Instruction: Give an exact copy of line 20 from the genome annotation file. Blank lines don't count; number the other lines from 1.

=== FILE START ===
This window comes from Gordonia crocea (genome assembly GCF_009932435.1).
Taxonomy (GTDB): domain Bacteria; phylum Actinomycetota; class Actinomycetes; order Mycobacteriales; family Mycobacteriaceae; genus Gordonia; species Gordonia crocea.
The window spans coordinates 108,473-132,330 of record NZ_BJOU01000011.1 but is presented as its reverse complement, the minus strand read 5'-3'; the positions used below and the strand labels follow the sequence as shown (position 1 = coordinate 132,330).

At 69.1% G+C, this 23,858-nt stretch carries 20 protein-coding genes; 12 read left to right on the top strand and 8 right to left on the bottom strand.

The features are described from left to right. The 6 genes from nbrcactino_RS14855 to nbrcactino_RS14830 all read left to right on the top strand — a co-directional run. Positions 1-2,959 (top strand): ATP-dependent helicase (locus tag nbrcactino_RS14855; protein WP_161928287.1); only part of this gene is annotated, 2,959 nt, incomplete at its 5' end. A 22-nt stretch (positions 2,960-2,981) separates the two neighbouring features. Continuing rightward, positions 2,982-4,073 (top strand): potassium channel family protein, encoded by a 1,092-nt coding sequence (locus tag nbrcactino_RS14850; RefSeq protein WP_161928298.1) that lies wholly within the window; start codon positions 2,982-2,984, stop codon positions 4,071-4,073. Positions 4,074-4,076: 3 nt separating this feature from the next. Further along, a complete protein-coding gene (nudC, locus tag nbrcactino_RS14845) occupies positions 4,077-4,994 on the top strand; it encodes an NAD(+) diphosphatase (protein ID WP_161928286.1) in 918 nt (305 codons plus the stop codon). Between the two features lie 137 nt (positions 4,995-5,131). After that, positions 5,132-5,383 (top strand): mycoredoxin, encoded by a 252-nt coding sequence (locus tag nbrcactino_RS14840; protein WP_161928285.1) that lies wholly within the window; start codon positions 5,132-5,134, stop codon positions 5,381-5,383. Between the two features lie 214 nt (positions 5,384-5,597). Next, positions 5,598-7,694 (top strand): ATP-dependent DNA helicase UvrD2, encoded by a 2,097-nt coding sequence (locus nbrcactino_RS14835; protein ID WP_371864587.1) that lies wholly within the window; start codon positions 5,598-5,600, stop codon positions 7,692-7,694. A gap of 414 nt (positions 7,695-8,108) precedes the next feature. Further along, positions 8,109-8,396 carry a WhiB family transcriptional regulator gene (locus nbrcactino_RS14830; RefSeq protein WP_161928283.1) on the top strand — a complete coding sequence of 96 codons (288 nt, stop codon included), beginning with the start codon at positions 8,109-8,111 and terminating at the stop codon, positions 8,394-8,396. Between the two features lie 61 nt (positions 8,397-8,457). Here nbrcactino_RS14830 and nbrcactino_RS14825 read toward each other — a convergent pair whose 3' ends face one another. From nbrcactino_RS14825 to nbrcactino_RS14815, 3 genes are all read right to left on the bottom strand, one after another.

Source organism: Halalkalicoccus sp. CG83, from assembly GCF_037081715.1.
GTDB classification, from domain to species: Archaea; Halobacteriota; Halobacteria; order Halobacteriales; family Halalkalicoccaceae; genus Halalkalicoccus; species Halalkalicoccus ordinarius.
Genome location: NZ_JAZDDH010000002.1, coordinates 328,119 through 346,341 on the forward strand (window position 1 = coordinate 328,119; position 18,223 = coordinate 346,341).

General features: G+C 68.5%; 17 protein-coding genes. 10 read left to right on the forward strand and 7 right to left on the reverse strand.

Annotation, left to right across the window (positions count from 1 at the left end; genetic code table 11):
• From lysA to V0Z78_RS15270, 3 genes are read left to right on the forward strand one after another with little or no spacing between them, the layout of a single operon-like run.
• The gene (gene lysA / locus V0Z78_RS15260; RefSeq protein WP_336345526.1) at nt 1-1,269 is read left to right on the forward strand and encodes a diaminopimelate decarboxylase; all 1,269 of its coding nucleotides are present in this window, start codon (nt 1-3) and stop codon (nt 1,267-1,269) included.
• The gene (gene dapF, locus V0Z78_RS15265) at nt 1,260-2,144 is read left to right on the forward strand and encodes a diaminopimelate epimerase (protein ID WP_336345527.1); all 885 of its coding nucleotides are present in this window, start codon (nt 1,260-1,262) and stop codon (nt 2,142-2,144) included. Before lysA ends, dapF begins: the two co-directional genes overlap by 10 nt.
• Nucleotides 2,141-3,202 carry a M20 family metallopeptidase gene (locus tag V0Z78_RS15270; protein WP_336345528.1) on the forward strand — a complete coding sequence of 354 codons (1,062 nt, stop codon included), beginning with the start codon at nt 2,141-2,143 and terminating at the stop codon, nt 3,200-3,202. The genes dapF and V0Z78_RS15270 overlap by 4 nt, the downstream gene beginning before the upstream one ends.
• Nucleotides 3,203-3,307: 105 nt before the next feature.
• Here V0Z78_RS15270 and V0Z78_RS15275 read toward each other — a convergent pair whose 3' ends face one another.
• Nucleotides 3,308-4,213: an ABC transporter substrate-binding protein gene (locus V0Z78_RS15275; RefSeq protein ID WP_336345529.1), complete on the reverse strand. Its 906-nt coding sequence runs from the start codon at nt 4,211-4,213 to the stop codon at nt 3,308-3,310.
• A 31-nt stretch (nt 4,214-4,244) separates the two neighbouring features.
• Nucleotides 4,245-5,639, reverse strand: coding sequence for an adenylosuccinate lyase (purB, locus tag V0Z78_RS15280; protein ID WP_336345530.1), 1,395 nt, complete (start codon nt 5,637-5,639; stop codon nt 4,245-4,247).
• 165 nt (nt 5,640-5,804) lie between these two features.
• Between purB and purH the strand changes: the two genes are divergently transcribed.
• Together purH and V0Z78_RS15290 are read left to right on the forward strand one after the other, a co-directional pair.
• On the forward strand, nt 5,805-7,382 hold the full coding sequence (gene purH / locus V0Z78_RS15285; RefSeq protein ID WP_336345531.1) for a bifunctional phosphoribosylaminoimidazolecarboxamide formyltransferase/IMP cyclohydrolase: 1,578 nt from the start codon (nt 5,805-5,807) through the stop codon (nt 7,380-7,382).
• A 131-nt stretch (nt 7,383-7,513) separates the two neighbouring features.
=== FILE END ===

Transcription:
• 165 nt (nt 5,640-5,804) lie between these two features.